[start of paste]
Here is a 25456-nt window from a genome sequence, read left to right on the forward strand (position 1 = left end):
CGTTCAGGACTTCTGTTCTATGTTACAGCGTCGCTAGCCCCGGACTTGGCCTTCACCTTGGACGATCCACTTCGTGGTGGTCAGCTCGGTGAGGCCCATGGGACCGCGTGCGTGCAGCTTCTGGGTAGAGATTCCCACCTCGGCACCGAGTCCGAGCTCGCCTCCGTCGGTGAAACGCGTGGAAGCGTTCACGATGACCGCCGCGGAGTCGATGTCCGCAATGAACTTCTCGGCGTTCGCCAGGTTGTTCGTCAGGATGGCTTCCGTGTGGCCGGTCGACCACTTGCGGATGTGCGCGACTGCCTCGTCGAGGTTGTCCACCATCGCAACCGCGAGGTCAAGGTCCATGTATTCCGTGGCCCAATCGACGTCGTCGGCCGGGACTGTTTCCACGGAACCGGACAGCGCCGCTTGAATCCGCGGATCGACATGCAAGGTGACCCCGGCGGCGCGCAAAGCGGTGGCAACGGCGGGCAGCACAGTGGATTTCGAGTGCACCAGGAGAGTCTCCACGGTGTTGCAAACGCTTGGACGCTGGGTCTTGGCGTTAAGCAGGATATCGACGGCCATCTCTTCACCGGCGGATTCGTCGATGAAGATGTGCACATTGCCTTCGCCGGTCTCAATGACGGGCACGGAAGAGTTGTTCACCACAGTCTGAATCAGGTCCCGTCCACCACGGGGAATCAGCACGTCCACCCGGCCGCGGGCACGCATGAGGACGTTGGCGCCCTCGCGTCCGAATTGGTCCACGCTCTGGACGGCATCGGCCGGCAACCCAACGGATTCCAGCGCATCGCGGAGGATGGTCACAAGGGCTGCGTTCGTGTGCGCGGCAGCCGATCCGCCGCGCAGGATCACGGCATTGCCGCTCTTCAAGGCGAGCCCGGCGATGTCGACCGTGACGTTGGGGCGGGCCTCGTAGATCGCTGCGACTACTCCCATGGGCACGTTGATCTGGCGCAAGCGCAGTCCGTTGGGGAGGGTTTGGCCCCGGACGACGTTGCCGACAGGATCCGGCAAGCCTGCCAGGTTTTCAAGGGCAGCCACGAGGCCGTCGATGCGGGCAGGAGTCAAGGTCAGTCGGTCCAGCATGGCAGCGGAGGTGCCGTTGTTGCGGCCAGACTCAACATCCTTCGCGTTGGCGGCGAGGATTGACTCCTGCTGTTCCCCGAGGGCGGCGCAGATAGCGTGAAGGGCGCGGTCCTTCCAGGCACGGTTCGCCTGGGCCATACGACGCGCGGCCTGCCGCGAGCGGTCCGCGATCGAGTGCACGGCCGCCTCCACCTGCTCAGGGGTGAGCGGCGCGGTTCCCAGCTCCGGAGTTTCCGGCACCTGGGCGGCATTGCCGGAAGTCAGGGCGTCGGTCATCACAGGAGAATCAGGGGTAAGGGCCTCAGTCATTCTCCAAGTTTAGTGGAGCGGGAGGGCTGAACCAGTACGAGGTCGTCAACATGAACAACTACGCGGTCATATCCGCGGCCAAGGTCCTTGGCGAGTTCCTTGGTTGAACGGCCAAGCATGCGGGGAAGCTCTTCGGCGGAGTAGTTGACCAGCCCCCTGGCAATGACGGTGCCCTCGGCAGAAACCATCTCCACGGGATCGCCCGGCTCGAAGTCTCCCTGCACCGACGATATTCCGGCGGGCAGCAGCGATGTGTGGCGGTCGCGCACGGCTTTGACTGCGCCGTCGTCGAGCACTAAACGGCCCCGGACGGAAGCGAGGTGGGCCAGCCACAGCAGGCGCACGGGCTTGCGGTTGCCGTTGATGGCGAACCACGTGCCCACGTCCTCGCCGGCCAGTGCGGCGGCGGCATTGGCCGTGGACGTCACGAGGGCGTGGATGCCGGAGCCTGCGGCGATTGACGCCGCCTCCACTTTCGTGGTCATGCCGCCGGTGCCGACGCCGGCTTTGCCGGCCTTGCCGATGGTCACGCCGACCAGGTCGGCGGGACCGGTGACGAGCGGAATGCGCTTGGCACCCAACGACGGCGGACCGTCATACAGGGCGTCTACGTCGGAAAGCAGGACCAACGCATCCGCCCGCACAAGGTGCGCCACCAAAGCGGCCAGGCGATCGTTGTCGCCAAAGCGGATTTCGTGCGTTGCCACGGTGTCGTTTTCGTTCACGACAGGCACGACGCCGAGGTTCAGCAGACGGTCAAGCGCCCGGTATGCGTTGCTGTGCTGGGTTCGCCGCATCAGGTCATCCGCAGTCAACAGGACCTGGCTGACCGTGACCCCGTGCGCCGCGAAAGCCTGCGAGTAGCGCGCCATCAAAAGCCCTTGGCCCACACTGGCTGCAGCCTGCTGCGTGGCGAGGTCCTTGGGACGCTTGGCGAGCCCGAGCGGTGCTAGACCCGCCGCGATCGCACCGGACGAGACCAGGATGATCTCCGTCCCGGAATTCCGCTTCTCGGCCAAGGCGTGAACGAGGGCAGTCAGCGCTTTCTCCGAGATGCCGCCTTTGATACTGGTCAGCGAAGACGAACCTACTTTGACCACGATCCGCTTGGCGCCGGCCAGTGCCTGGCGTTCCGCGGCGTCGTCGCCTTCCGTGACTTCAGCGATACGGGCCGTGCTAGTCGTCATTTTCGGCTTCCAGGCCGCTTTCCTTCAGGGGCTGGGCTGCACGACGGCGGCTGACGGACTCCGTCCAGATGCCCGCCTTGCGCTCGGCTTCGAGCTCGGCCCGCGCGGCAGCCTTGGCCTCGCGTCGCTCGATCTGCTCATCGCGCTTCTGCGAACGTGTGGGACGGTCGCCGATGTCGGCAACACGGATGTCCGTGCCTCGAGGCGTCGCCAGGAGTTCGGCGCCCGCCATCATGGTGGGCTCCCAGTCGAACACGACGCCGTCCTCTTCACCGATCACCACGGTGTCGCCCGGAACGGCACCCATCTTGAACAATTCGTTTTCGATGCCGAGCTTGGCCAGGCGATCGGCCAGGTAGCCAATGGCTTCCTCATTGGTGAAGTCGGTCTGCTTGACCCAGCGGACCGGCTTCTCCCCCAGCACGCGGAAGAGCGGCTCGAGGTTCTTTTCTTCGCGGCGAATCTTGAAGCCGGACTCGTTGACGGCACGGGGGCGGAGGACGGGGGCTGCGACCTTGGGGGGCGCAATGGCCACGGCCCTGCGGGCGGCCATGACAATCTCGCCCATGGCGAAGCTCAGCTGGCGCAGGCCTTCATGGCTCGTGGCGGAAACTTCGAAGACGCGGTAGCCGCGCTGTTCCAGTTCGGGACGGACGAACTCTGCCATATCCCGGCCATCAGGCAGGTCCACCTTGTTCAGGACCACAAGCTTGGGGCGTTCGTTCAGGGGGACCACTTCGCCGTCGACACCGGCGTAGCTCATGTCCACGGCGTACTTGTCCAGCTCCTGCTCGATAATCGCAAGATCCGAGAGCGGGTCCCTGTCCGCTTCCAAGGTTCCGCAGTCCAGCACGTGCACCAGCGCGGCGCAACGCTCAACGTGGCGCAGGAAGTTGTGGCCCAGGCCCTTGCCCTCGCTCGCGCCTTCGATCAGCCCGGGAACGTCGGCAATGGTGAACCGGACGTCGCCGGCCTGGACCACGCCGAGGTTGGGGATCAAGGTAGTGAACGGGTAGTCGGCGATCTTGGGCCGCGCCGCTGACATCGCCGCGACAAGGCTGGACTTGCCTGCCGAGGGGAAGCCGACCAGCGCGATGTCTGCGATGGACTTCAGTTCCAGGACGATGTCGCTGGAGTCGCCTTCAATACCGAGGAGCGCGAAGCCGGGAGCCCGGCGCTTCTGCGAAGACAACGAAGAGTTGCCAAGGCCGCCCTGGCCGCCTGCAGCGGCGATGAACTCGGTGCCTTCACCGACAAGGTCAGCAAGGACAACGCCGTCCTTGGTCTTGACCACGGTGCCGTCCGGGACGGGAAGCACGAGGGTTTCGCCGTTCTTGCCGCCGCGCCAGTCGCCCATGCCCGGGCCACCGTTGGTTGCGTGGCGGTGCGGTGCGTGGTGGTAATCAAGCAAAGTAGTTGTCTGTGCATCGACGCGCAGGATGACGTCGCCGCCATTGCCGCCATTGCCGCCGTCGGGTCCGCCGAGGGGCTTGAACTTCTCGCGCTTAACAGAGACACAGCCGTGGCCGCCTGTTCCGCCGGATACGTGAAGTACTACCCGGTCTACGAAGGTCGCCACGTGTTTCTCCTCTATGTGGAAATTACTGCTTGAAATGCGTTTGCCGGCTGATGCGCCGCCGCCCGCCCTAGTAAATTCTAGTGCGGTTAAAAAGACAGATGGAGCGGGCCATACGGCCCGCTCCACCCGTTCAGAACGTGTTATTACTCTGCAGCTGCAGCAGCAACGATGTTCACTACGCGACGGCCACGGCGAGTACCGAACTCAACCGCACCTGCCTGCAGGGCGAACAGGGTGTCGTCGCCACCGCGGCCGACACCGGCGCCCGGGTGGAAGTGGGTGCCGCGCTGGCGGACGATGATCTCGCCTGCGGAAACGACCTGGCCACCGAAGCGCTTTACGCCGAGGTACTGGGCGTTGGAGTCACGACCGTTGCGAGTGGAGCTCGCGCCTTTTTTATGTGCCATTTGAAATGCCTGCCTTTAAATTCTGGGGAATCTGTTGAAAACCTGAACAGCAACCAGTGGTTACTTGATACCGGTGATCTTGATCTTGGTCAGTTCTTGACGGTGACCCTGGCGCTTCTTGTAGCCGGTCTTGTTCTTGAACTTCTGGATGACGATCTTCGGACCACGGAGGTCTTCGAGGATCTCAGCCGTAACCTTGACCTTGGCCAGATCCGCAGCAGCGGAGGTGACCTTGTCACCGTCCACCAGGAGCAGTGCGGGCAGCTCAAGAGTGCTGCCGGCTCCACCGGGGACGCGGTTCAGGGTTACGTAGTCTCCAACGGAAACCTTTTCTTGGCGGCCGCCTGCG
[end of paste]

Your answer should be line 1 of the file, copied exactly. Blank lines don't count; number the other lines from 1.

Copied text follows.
Here is a 25456-nt window from a genome sequence, read left to right on the forward strand (position 1 = left end):